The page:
The commonest indication for surgery was chest infection and respiratory distress. Two patients with congenital lobar emphysema and one patient with congenital cystic adenomatoid malformation had intercostal tubes inadvertently inserted for suspected pneumothorax before surgical referral. Imaging with x-ray chest and abdomen alone or with an additional computed tomography (CT) scan was performed in all patients. Water-soluble contrast (gastrograffin) upper GI study was done in three patients with congenital cystic adenomatoid malformation to exclude congenital diaphragmatic hernia. In these patients, CT scan was not done. Preoperative ventilatory support was required in four (16%) patients with severe respiratory distress and cyanosis. All these patients were below 1 month of age. Antenatal diagnosis was available in only 2 (8%) patients with congenital cystic adenomatoid malformations (CCAM).
From July 1997 to July 2007, 25 patients with congenital bronchopulmonary malformations were operated in our institute. In this series, males predominate with a male : female ratio of 2.6: 1 [male: 18 (72%) and female: 7 (28%)]. The age of patients ranged from 1 day to 11 years. Twenty patients (80%) were less than 1 year old, while 12 patients (48%) were below 1 month of age. Out of 25 patients, 23 patients (92%) had pulmonary and two patients (8%) had mediastinal lesions. The details of the type of lesions, sex distribution, presenting symptoms, age at surgery, procedure performed, and outcome are shown in [Table 1]. Out of 25 patients operated for bronchopulmonary developmental anomalies, four patients died in the postoperative period (overall mortality rate: 16%). All patients who died (all with CCAM) were below 1 month of age. Of the four patients who died, three were boys and one was a girl.
Histopathology of the resected lung tissue in 14 (56%) patients showed CCAM [Table 2]. The plain x-ray chest or / and CT thorax had shown signs of cystic lung disease and localized the affected lobe(s). One patient had an intercostal tube inserted before surgical referral. Three patients (12%) required preoperative ventilatory support and five patients (20%) needed it postoperatively; all of them were below 1 month of age. One patient was misdiagnosed as congenital diaphragmatic hernia (CDH) and underwent a negative laparotomy; subsequently, thoracotomy and lobectomy was performed. CT scan was not done in this case. Latter, contrast upper GI study was performed in three other patients to exclude CDH. In one patient, congenital lobar emphysema (CLE) was suspected preoperatively but histopathology revealed CCAM. Four patients died in the postoperative period; all were below 1 month of age and required ventilatory support. All other children recovered, with the average duration of hospital stay being 13 days (range: 8-21 days).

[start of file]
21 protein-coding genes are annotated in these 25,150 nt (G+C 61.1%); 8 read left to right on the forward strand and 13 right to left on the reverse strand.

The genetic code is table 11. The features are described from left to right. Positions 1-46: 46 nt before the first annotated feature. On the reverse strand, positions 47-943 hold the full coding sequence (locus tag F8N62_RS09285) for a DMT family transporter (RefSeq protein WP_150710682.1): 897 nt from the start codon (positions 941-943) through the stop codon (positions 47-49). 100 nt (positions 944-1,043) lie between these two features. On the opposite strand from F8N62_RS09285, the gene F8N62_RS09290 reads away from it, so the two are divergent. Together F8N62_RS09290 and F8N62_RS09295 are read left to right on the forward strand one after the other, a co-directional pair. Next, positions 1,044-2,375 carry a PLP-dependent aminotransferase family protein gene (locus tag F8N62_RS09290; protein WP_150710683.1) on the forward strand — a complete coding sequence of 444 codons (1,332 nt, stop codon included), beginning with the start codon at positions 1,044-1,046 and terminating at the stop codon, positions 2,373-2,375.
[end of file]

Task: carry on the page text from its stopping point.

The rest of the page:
There were five (20%) histologically proved cases of CLE. Two patients had intercostal tube in situ before surgical referral. X-ray chest and CT scan showed a hyperinflated lung lobe with mediastinal shift to the opposite side and atelectasis of the neighboring lobes. Lobectomy of the affected lobe was performed in all. One patient required postoperative ventilatory support. All patients recovered, with satisfactory expansion of the remaining normal lung tissue in follow-up chest X-rays. The average duration of hospital stay was 12 days.
There were three (12%) cases of intralobar pulmonary sequestration (IPS) that presented with respiratory distress, cough, and fever. Chest X-ray and CT scan showed a cystic lesion involving the left lower lobe in two patients and the right upper lobe in one patient. Diagnosis of IPS in one patient and CCAM in two patients was made on the basis of X-ray and CT scan findings. Lobectomy of affected lobe(s) was performed and histopathology confirmed the diagnosis of IPS instead of CCAM. All patients recovered well and were discharged on the tenth postoperative day.
Histopathologically, three (12%) patients were diagnosed to have bronchogenic cyst and presented with complaints of recurrent chest infections, cough, fever, and wheeze. Two patients (4 years and 11 years old) had mediastinal cysts situated in the right side of the chest and one patient (1 year old) had an intrapulmonary bronchogenic cyst involving the right lower lobe. It was diagnosed as CCAM preoperatively on the basis of the CT scan but histology showed it to be a intrapulmonary bronchogenic cyst. Thoracotomy and excision of the mediastinal cyst and right lower lobectomy for the intrapulmonary cyst was done. All patients recovered, but one child (the 4-year-old) with an infected cyst developed a bronchopleural fistula and the subsequent chronic empyema required decortications 3 months after surgery. The average duration of hospital stay was 15 days.